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Three Day Weekend

Monday, August 15, 2011

At Wediko, the children’s services organization I worked at for two summers (i.e. camp for kids that have gotten kicked out of everything else), we used the word “terminating” to describe the push-pull feelings at the end of the 45-day program, for both staff and kids.  As the end date approaches, we tend to oscilate from one extreme to another: from I LOVE THIS PLACE HOW CAN I EVER LEAVE to two minutes later, I MISS HOME IT IS GOING TO BE SO AMAZING TO BE THERE (or if you are a Wediko kid this might come out as “I don’t give a %!!*** about this %!!*** place so %!!*** you”).

As for me, I’ve dreamt of the white plates with the raised fruit and basket design in our cabinets in Ipswich, and also of our metal forks.  When I woke up this morning, I fantasized about walking downstairs in shorts and bare feet, of eating Morningstar sausage and berries on the deck, and of course, about swimming.  The last time I swam was in a river here in February — it may be sixteen months until I swim outside again, unless I make it to a beach here in December.  I think about coffee oreo ice cream cones, sleeping with one sheet, my skin warm from a day at the beach, buzzing crickets outside my screened window, the dull hum of the fan.  And then I think of December, when I actually will be in my house: walking downstairs in my huge red slippers and fuzzy pink bathrobe, Zumi’s coffee and quinoa cereal, the smell of the Christmas tree.

I don’t want to be thinking about going home, but I can’t control the fact that I dream about silverware; that is, I dream of home.  I am trying to keep my heart and mind here with my body, to resist the voice that says, What’s the point anyway.  My life is good here and I am going to keep reaching out.  This three-day weekend was centered around a town Recycling Festival for kids that the Foundation helped out with, an event which brought a circus/production team to Palena, i.e. new faces at the after-party!  I had some of my quiet meals by the fire (such as When-The-Trucks-Haven’t-Come-Yet-Because-of-the-Snow stir fry and my beloved arroz con papas, as pictured below), and also two one-one-one dates with female friends, something my social life in Palena has been lacking.  I am especially proud for reaching out to one friend tonight; it was so fun and so comfortable to chat with her over tea and munchies.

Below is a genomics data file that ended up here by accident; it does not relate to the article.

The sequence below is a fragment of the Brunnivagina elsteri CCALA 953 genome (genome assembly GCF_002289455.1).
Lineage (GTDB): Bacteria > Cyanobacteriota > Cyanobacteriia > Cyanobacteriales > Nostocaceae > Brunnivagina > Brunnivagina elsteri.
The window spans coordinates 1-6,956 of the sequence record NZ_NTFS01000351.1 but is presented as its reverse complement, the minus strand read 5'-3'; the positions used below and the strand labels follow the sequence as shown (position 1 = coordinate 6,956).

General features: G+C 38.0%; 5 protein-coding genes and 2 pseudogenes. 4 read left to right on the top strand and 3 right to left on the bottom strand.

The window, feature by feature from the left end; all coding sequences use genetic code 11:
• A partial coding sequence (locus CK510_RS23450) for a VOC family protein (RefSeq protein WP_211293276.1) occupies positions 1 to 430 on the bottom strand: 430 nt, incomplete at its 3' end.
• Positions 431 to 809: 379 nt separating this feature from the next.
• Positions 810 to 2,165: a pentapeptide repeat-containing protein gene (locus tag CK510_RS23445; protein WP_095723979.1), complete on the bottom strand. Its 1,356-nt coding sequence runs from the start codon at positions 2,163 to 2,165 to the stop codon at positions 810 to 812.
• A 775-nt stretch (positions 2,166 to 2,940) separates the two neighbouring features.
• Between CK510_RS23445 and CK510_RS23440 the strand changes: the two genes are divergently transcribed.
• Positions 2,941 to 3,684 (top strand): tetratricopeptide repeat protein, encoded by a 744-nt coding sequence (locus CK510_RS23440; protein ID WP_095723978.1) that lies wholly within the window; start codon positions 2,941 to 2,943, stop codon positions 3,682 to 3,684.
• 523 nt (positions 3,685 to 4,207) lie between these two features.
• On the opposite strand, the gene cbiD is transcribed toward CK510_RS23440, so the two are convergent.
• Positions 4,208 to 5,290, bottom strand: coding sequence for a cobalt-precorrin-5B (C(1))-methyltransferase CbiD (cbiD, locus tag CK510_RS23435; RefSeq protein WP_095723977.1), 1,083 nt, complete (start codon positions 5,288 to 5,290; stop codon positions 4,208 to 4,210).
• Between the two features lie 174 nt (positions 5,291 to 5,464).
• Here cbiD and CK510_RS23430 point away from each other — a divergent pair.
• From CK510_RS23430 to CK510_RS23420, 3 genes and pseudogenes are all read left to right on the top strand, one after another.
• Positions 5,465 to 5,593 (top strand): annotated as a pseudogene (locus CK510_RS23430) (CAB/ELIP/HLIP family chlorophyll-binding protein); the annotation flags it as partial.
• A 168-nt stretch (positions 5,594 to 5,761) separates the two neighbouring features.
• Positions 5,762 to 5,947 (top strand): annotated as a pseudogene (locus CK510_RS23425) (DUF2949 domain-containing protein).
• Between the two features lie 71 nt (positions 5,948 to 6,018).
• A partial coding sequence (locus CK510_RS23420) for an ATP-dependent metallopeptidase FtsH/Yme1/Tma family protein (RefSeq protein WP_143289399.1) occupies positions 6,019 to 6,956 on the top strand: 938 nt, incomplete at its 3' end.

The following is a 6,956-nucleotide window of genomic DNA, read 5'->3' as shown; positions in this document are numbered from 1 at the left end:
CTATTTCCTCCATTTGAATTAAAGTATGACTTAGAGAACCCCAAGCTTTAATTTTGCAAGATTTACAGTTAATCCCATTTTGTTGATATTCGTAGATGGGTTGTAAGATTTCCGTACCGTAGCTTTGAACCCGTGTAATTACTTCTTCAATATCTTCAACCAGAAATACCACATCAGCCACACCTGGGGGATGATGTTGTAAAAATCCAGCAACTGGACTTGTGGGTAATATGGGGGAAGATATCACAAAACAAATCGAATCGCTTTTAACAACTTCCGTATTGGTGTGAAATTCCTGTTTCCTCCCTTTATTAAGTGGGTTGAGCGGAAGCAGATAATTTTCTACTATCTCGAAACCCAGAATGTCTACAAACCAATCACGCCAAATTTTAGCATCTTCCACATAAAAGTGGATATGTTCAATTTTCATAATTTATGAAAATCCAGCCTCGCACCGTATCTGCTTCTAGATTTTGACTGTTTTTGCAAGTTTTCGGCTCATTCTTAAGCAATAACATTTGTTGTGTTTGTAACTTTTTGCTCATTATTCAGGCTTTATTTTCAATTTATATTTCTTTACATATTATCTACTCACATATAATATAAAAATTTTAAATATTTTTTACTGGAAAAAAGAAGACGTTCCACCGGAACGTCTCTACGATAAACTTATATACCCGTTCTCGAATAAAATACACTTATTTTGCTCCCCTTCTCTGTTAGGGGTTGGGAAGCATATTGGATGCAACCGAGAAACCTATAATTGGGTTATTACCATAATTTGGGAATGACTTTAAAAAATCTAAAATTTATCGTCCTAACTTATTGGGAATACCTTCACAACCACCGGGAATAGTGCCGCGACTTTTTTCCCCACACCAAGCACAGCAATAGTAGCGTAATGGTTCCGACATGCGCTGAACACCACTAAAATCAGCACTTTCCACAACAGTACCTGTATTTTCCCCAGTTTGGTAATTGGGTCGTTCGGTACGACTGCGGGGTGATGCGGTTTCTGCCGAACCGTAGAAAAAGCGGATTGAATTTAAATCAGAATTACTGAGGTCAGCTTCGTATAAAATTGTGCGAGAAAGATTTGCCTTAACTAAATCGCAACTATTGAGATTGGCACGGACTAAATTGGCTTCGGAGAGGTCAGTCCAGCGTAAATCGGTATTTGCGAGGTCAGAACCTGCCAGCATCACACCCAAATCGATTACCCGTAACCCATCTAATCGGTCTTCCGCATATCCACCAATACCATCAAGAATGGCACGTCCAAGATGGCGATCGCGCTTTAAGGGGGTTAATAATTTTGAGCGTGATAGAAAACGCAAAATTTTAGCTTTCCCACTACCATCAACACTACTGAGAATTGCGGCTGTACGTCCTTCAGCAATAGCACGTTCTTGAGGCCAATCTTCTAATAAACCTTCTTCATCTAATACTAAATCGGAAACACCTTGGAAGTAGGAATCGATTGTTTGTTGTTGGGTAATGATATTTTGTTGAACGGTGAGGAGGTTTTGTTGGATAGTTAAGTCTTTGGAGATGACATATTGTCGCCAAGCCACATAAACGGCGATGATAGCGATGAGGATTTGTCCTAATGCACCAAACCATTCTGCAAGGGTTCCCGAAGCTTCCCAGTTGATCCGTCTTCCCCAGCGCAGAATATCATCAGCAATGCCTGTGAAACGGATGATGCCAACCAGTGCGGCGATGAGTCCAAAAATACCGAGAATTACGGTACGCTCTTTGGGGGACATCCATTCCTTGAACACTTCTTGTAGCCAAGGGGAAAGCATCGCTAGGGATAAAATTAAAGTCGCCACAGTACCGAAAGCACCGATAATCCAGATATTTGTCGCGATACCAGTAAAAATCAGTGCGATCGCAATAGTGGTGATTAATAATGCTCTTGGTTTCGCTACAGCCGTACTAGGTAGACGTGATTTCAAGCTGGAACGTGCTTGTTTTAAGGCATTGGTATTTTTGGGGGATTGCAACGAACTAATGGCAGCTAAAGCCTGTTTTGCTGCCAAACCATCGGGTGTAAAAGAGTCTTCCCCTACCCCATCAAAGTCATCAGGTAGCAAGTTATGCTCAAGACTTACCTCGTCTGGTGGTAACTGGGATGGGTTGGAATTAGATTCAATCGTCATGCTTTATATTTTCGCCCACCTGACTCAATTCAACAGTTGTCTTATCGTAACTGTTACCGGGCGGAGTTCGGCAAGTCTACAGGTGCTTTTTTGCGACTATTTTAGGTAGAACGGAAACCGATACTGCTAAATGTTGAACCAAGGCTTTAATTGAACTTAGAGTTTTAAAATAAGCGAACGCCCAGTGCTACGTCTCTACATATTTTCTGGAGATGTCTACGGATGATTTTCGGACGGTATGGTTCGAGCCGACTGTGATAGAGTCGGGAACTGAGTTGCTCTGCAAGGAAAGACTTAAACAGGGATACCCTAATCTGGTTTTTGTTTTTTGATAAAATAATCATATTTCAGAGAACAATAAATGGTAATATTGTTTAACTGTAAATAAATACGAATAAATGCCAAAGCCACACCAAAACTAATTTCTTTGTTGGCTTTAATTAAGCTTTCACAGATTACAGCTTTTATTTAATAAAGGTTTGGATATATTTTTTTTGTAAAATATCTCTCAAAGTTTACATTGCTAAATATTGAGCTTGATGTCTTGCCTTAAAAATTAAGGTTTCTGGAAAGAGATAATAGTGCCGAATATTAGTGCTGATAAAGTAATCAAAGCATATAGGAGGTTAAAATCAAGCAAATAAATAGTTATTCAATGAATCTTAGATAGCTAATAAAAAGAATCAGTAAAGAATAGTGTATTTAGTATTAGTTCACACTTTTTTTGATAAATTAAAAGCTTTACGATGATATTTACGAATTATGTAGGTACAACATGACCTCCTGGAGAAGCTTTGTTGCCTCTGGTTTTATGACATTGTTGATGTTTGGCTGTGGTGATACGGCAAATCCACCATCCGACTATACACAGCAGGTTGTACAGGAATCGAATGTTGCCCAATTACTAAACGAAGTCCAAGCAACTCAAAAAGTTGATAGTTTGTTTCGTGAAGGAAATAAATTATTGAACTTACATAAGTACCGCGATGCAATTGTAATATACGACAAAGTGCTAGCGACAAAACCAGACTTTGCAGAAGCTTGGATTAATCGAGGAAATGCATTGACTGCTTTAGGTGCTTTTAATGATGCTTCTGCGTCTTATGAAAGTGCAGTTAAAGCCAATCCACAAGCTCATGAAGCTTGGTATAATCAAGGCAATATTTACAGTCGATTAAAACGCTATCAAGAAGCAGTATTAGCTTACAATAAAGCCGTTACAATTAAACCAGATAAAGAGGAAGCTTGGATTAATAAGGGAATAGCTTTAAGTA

Thank god for frozen peas — sometimes the only green around.  Also I am in a big cabbage phase.  I threw in a few eggs to the finished stir fry (also included garlic, onions, shredded carrot).

I am a professional at winter.  I can’t imagine getting dressed without long underwear or sleeping without a wool hat.  I am cold off and on all day but I am toasty in my attic bedroom at night.  Yesterday I chopped up kindling for the week with ease and today I built fire in one go; I have wood drying on top of and in the stove for tomorrow.  We recently got a new water-heater installed in the house, which means I just open the faucet and out comes hot water, something that feels like a luxury now but seven months ago was a given.   I snagged the last cauliflower in sight on Saturday (when the trucks finally came).

In a Skype date with a dear friend today, we reminded each other, we are so young. When we graduated we felt relatively old, but out in the world we are just beginning.  How overwhelming all the movement and questions, but how rich the learning.  I don’t know and I don’t know and I am just right, right here.

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6 Comments leave one →
  1. Eliza permalink
    Monday, August 15, 2011 9:55 pm

    I like the way the Wediko kid would say it.

  2. jane woodman permalink
    Tuesday, August 16, 2011 6:45 am

    The white plates and silverware await you, always, and right now as you say things are right. Love all your cooking, so full of friendliness and warmth. We’re doing the same, nice lentil soup on the stove on this rainy Maine day, xoxo

  3. David Russell permalink
    Tuesday, August 16, 2011 8:13 am

    Very touching, very thoughtful, very true. Take your time there with the opportunity you have left. As you say, you “are so young,” and “how rich” is the learning. I love you.

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